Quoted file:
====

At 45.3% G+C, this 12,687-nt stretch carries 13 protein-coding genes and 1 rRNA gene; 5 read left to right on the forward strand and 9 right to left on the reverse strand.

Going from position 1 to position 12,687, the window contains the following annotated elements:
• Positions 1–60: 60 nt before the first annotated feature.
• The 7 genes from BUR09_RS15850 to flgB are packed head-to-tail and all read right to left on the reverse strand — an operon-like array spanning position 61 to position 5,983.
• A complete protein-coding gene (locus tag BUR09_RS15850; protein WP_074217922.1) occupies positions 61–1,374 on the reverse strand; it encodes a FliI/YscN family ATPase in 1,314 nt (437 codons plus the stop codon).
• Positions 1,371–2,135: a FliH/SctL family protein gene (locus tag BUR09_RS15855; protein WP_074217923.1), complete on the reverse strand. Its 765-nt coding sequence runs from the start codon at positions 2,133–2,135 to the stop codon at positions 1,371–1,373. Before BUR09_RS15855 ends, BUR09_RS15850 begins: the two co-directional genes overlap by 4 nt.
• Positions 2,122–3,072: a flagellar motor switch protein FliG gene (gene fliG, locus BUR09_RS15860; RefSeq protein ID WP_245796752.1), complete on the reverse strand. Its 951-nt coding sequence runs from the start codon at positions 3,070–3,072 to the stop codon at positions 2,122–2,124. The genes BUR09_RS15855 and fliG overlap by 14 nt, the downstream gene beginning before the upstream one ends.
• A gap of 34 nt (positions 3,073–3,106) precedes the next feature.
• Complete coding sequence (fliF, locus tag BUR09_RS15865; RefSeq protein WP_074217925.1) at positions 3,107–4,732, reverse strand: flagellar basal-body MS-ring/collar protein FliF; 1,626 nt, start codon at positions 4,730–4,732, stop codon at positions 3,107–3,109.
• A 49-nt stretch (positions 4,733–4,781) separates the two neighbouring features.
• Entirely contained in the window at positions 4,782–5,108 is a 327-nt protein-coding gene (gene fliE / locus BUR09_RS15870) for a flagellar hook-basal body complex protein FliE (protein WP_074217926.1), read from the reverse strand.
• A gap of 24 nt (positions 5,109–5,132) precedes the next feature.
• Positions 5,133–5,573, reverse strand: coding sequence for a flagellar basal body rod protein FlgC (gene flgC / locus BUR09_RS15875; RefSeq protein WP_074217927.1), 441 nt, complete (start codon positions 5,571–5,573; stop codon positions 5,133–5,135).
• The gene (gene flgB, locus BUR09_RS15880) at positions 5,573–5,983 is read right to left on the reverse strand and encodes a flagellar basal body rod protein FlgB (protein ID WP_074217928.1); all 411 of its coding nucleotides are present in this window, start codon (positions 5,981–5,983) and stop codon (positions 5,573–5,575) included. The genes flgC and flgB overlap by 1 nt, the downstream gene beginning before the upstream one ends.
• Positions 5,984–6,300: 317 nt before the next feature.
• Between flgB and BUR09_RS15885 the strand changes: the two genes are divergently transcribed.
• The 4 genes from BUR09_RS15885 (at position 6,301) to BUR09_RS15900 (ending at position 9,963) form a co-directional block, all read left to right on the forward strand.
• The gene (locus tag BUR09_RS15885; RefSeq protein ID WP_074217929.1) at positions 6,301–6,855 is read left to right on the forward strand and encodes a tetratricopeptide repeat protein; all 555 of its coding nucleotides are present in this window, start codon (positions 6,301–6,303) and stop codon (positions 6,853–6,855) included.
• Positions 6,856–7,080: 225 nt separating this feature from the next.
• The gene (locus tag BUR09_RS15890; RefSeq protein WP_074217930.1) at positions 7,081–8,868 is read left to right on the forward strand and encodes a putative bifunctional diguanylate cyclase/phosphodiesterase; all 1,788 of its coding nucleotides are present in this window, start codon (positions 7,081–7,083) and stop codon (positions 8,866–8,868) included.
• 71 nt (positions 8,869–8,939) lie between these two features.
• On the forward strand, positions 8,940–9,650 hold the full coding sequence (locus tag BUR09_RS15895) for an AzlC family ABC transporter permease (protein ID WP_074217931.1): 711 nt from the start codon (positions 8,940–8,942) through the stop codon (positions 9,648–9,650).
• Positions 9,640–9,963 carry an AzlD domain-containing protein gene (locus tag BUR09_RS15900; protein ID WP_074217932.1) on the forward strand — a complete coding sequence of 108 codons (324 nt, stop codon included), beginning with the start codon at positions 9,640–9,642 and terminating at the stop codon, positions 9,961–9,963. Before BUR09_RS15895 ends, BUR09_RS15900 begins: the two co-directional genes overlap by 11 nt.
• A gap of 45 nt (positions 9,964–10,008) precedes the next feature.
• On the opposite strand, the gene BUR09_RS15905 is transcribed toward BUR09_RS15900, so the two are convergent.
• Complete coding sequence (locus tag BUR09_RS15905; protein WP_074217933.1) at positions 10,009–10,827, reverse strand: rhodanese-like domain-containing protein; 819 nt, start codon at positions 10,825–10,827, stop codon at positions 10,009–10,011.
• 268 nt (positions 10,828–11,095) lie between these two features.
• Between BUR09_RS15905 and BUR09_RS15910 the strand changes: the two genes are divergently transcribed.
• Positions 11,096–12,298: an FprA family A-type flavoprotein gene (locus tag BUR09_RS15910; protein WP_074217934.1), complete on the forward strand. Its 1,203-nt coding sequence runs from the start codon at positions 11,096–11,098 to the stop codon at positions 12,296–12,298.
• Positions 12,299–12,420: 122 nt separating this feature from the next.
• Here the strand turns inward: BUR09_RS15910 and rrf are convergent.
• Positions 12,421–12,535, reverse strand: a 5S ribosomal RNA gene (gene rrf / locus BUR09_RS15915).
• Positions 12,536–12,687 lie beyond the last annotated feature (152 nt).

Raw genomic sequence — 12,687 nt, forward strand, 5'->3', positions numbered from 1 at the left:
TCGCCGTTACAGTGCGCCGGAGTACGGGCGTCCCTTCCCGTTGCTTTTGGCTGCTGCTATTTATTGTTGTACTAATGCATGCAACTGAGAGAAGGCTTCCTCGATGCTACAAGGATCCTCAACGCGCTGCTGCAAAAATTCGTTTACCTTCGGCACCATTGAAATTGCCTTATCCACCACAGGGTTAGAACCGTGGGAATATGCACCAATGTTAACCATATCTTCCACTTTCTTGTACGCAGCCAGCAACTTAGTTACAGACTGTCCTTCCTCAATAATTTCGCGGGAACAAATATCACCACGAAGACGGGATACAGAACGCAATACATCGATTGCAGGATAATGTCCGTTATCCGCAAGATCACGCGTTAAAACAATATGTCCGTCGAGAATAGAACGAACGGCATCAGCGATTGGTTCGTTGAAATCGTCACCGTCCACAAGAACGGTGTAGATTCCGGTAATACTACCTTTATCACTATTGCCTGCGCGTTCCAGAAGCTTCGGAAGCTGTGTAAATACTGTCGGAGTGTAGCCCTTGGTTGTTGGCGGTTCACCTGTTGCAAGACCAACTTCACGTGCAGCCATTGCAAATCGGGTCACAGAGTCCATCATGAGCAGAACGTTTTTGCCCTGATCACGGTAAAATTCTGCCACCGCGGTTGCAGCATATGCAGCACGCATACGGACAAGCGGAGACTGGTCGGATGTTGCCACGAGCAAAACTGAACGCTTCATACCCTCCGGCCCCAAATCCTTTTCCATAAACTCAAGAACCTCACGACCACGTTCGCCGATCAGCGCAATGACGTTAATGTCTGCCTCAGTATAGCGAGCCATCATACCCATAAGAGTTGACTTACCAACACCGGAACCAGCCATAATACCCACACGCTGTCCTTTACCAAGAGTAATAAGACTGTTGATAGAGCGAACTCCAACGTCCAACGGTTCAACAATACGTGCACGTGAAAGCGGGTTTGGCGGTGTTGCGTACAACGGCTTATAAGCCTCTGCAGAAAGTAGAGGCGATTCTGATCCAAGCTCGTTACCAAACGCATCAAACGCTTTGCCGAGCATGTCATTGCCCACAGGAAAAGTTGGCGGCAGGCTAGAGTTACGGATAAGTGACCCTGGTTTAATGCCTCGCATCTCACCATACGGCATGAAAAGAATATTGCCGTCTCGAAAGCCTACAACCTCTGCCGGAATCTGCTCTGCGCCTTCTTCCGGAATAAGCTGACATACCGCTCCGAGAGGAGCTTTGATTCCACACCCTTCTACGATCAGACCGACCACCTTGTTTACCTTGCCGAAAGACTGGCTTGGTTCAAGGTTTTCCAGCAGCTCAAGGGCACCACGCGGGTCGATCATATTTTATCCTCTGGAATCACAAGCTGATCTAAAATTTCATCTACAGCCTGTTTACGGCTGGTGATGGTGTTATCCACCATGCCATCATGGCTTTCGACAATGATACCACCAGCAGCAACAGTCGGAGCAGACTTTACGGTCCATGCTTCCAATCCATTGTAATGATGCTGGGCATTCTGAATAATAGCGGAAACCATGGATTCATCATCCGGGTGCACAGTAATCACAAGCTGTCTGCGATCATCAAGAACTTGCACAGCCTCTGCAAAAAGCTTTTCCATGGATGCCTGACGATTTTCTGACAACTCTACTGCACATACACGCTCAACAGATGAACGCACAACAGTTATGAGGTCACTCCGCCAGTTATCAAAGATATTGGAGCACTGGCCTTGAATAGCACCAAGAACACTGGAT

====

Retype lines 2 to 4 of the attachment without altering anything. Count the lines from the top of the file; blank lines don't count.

Going from position 1 to position 12,687, the window contains the following annotated elements:
• Positions 1–60: 60 nt before the first annotated feature.
• The 7 genes from BUR09_RS15850 to flgB are packed head-to-tail and all read right to left on the reverse strand — an operon-like array spanning position 61 to position 5,983.